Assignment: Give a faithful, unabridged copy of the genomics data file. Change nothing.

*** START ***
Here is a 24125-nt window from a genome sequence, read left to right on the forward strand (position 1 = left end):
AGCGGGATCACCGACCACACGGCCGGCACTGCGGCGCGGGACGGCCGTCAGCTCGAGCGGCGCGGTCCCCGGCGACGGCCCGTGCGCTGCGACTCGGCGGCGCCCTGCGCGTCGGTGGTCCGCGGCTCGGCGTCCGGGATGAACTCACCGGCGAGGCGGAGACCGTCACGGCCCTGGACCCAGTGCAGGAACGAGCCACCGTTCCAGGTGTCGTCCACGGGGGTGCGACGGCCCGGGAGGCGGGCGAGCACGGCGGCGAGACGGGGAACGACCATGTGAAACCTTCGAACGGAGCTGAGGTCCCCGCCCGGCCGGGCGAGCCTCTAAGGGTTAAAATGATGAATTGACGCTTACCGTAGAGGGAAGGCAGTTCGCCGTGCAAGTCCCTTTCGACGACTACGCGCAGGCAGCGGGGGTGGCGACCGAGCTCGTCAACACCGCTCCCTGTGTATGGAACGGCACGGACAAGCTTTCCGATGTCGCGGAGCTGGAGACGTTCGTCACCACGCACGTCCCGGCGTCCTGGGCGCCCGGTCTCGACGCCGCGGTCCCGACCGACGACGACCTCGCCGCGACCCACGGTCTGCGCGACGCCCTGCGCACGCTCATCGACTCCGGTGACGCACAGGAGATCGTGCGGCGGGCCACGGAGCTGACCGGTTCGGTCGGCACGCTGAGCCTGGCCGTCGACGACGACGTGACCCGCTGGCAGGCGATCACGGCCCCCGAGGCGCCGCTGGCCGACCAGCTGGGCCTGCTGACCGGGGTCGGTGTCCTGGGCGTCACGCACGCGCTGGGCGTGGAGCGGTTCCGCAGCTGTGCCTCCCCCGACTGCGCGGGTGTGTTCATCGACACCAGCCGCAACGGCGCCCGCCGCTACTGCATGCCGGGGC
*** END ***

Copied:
Here is a 24125-nt window from a genome sequence, read left to right on the forward strand (position 1 = left end):
AGCGGGATCACCGACCACACGGCCGGCACTGCGGCGCGGGACGGCCGTCAGCTCGAGCGGCGCGGTCCCCGGCGACGGCCCGTGCGCTGCGACTCGGCGGCGCCCTGCGCGTCGGTGGTCCGCGGCTCGGCGTCCGGGATGAACTCACCGGCGAGGCGGAGACCGTCACGGCCCTGGACCCAGTGCAGGAACGAGCCACCGTTCCAGGTGTCGTCCACGGGGGTGCGACGGCCCGGGAGGCGGGCGAGCACGGCGGCGAGACGGGGAACGACCATGTGAAACCTTCGAACGGAGCTGAGGTCCCCGCCCGGCCGGGCGAGCCTCTAAGGGTTAAAATGATGAATTGACGCTTACCGTAGAGGGAAGGCAGTTCGCCGTGCAAGTCCCTTTCGACGACTACGCGCAGGCAGCGGGGGTGGCGACCGAGCTCGTCAACACCGCTCCCTGTGTATGGAACGGCACGGACAAGCTTTCCGATGTCGCGGAGCTGGAGACGTTCGTCACCACGCACGTCCCGGCGTCCTGGGCGCCCGGTCTCGACGCCGCGGTCCCGACCGACGACGACCTCGCCGCGACCCACGGTCTGCGCGACGCCCTGCGCACGCTCATCGACTCCGGTGACGCACAGGAGATCGTGCGGCGGGCCACGGAGCTGACCGGTTCGGTCGGCACGCTGAGCCTGGCCGTCGACGACGACGTGACCCGCTGGCAGGCGATCACGGCCCCCGAGGCGCCGCTGGCCGACCAGCTGGGCCTGCTGACCGGGGTCGGTGTCCTGGGCGTCACGCACGCGCTGGGCGTGGAGCGGTTCCGCAGCTGTGCCTCCCCCGACTGCGCGGGTGTGTTCATCGACACCAGCCGCAACGGCGCCCGCCGCTACTGCATGCCGGGGC